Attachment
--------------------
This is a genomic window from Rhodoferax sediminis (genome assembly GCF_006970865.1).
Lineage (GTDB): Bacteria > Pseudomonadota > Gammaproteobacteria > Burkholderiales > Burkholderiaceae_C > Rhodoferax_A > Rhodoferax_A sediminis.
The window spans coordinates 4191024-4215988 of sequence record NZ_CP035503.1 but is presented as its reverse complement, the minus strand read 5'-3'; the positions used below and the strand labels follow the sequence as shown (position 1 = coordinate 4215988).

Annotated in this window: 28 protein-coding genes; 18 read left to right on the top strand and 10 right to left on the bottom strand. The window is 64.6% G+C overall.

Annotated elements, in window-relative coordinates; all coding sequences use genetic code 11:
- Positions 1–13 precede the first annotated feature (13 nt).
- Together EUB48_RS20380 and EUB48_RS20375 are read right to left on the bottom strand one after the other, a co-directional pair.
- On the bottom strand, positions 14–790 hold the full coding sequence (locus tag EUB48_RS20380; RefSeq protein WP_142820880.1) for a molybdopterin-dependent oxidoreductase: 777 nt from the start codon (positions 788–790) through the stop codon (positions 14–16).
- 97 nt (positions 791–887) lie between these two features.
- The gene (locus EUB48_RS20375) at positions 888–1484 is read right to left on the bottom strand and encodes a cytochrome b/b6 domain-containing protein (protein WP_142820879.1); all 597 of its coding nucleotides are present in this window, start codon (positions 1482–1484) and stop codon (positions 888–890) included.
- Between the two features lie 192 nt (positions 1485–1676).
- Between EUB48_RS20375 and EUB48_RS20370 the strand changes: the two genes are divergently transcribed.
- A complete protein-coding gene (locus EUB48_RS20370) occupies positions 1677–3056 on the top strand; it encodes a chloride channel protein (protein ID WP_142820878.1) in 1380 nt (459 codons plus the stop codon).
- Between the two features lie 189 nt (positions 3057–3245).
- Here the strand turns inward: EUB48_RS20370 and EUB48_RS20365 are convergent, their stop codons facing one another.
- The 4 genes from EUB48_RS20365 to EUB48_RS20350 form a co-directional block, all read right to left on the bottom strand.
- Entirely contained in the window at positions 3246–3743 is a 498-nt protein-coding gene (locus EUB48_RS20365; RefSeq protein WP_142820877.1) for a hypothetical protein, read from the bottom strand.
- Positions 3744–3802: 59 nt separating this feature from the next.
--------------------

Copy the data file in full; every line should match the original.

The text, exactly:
This is a genomic window from Rhodoferax sediminis (genome assembly GCF_006970865.1).
Lineage (GTDB): Bacteria > Pseudomonadota > Gammaproteobacteria > Burkholderiales > Burkholderiaceae_C > Rhodoferax_A > Rhodoferax_A sediminis.
The window spans coordinates 4191024-4215988 of sequence record NZ_CP035503.1 but is presented as its reverse complement, the minus strand read 5'-3'; the positions used below and the strand labels follow the sequence as shown (position 1 = coordinate 4215988).

Annotated in this window: 28 protein-coding genes; 18 read left to right on the top strand and 10 right to left on the bottom strand. The window is 64.6% G+C overall.

Annotated elements, in window-relative coordinates; all coding sequences use genetic code 11:
- Positions 1–13 precede the first annotated feature (13 nt).
- Together EUB48_RS20380 and EUB48_RS20375 are read right to left on the bottom strand one after the other, a co-directional pair.
- On the bottom strand, positions 14–790 hold the full coding sequence (locus tag EUB48_RS20380; RefSeq protein WP_142820880.1) for a molybdopterin-dependent oxidoreductase: 777 nt from the start codon (positions 788–790) through the stop codon (positions 14–16).
- 97 nt (positions 791–887) lie between these two features.
- The gene (locus EUB48_RS20375) at positions 888–1484 is read right to left on the bottom strand and encodes a cytochrome b/b6 domain-containing protein (protein WP_142820879.1); all 597 of its coding nucleotides are present in this window, start codon (positions 1482–1484) and stop codon (positions 888–890) included.
- Between the two features lie 192 nt (positions 1485–1676).
- Between EUB48_RS20375 and EUB48_RS20370 the strand changes: the two genes are divergently transcribed.
- A complete protein-coding gene (locus EUB48_RS20370) occupies positions 1677–3056 on the top strand; it encodes a chloride channel protein (protein ID WP_142820878.1) in 1380 nt (459 codons plus the stop codon).
- Between the two features lie 189 nt (positions 3057–3245).
- Here the strand turns inward: EUB48_RS20370 and EUB48_RS20365 are convergent, their stop codons facing one another.
- The 4 genes from EUB48_RS20365 to EUB48_RS20350 form a co-directional block, all read right to left on the bottom strand.
- Entirely contained in the window at positions 3246–3743 is a 498-nt protein-coding gene (locus EUB48_RS20365; RefSeq protein WP_142820877.1) for a hypothetical protein, read from the bottom strand.
- Positions 3744–3802: 59 nt separating this feature from the next.